NGO creates platform to reward community work
To curb youth unemployment and offer work experience opportunities, a Cape Town NGO called 'Reconstructed Living Labs (RLabs) has created a digital monetary system that works through a platform they've named 'Zlto'. Zlto is aimed at rewarding young people for social community work, providing them with a way to make money and gain work experience in the process.
When an individual has done some community work, they are required to take before and after pictures as proof. Work may range from cleaning someone's garden to picking up rubbish on the streets. The Zlto system works hand in hand with in-house 'validators' who go out to inspect the work at respective locations and monitor the validity of the respective tasks. After validation, 'Zlto exchange' converts the work into 'Zlto' digital currency, which gets added to the individual's virtual wallet where they can check their work, balance and rewards.
The platform is accessible online and via a Zlto Android application found on the Google Play Store. It works with selected retailers who allow Zlto users to make purchases using their virtual wallets.
Marlon Parker, founder of RLabs, says Zlto's existence is thanks to partnerships with wiGroup, a Cape Town mobile transaction solutions provider, and certain vendors who have made Zlto recognisable at their respective points of sale.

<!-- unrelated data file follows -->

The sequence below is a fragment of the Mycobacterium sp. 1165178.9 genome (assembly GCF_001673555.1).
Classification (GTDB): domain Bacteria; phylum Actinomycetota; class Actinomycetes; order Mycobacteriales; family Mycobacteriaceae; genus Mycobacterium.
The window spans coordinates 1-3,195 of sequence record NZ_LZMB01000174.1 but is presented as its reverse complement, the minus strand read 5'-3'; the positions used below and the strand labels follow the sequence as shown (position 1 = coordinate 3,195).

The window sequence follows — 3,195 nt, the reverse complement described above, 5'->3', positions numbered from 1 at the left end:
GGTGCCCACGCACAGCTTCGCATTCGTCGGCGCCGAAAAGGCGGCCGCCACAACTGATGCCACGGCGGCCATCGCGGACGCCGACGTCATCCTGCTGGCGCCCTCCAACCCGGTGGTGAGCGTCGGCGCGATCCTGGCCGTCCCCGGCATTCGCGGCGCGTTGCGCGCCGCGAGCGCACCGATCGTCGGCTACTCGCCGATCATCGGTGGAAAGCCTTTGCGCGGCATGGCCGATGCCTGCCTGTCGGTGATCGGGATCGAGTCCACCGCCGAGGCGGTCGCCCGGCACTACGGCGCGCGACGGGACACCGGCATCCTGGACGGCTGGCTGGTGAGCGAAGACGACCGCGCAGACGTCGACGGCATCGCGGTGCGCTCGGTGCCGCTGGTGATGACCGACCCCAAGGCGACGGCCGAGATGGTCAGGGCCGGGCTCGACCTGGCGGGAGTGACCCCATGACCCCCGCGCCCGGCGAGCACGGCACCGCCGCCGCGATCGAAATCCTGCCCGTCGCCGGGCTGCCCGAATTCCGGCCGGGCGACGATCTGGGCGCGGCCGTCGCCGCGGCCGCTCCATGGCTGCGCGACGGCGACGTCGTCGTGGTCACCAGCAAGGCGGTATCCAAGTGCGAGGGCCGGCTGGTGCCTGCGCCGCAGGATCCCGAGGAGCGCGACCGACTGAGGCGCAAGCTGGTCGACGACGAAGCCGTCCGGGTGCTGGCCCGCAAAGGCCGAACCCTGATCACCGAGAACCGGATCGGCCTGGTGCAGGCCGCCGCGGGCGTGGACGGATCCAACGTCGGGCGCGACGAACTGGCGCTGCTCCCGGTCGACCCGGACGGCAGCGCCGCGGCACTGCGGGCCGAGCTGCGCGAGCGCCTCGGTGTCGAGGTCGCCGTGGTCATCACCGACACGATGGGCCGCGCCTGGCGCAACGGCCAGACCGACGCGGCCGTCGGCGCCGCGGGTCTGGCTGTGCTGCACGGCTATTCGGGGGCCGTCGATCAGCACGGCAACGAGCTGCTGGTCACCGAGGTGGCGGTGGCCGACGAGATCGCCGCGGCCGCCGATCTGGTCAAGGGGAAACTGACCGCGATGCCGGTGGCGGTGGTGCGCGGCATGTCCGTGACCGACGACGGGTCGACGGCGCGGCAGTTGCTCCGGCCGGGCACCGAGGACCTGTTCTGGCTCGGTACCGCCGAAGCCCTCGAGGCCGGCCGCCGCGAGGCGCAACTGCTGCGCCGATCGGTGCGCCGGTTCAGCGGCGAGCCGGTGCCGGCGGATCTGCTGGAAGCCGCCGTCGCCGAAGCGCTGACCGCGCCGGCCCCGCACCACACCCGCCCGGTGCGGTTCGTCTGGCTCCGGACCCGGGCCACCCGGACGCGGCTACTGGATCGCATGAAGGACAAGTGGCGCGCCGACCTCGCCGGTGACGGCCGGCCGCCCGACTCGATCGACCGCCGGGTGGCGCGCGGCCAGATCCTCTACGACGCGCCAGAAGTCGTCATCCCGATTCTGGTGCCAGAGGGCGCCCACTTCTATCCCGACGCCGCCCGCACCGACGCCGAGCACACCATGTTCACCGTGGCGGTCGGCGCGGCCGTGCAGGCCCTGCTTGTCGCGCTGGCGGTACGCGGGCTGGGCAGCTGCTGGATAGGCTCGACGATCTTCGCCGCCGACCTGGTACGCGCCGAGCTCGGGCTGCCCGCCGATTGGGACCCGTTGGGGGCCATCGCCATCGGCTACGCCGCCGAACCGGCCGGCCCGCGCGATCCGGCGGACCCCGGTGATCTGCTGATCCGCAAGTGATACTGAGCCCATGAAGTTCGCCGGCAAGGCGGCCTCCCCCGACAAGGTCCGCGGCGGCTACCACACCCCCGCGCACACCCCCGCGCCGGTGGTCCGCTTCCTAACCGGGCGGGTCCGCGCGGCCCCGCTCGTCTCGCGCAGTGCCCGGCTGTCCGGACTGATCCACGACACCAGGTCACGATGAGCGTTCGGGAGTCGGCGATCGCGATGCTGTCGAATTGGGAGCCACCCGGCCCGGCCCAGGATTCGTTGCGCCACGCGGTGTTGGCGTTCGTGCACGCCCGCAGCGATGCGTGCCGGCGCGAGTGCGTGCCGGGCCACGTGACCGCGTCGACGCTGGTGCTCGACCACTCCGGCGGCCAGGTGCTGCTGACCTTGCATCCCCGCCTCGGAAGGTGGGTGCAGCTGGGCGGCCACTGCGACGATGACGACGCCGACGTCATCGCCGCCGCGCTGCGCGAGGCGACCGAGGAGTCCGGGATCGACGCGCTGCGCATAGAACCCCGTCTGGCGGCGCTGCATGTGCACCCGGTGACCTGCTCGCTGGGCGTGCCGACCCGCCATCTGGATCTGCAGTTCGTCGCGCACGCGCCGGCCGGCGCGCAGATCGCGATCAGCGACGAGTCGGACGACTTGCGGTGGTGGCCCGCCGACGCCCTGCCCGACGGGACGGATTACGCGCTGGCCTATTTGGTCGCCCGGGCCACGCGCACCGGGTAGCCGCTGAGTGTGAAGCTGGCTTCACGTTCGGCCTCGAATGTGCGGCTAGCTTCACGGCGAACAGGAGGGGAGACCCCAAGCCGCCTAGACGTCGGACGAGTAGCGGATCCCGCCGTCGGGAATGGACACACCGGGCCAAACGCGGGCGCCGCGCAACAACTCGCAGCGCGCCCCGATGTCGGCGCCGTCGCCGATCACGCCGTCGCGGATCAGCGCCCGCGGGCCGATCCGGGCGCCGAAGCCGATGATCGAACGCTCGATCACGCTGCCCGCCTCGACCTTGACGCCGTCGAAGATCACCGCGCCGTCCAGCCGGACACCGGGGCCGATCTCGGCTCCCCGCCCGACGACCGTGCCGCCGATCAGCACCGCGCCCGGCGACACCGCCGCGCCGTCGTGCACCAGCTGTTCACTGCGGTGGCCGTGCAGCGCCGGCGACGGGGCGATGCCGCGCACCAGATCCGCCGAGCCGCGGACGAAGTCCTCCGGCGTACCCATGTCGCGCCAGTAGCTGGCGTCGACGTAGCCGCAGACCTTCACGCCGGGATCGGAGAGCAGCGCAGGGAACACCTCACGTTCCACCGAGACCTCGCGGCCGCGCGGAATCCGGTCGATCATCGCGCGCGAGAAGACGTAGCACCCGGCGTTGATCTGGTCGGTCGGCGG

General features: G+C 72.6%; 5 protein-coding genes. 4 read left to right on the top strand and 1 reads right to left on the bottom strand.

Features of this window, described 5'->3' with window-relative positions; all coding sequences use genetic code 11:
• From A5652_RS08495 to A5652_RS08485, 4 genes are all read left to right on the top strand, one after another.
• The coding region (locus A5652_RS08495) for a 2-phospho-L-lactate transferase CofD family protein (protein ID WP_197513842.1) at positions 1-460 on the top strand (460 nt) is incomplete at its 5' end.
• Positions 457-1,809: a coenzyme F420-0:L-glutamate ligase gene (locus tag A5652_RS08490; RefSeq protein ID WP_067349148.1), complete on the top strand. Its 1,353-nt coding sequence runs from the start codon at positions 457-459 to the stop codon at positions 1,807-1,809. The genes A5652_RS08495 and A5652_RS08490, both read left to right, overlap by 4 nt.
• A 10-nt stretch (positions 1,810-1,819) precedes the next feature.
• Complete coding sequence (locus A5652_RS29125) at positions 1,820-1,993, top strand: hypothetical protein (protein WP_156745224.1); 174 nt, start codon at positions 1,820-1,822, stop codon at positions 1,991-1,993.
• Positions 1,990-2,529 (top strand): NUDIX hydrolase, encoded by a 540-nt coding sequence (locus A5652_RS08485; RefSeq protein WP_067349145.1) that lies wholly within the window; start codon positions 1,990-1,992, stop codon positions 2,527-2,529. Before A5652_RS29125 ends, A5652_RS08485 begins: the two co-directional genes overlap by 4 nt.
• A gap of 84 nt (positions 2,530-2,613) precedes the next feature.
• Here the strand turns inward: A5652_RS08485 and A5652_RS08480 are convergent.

"Zlto provides community members, especially youth, with the opportunity to do good work in their communities and then rewards them with our digital rewards currency. The currency enables them to access goods and services from vendors in their local communities. We ensure that we have a variety of local vendors such as hairdressers, barbers, medical doctors, as well as national retail partners such as Shoprite", he says.
Although we have a shortage of jobs in our country, there is no shortage of work that can be done at a community level.Marlon Parker
The idea came when RLabs was trying to encourage young people to participate in community work through one of their youth programmes. "We realised that although we have a shortage of jobs in our country, that there is no shortage of work that can be done at a community level. We therefore wanted to encourage young people to focus on the work that they can do by volunteering. Whether by helping their neighbours or assisting schools or NGOs or small businesses where they not only are able to create value for others but can leverage the work as experience when applying for jobs."
Zlto is still only accessible around the Cape Town area, but there are plans to spread to the whole of South Africa. Its target is primarily young people from the age of 16. "We will be expanding to other areas across South Africa over the next 12 months as we establish partnerships with a variety of vendors and local partners. This is largely due to the support of the MasterCard Foundation, which invested in the project last year."
Parker says one of the project's biggest partners is Shoprite, which joined as a retail partner enabling young people to make basic purchases. "The vendor selection is based on what is needed by young people or individuals who are unemployed and seeking employment."
"We realised that actively looking for a job can cost up to R1 000 per month. We are therefore working and always seeking vendors who can assist with mobility, connectivity (mobile network operators), toiletries, healthcare services (doctors, dentists, optometrists etc.), clothing and also some lifestyle goods such as movies, mobile devices and other rewards," says Parker.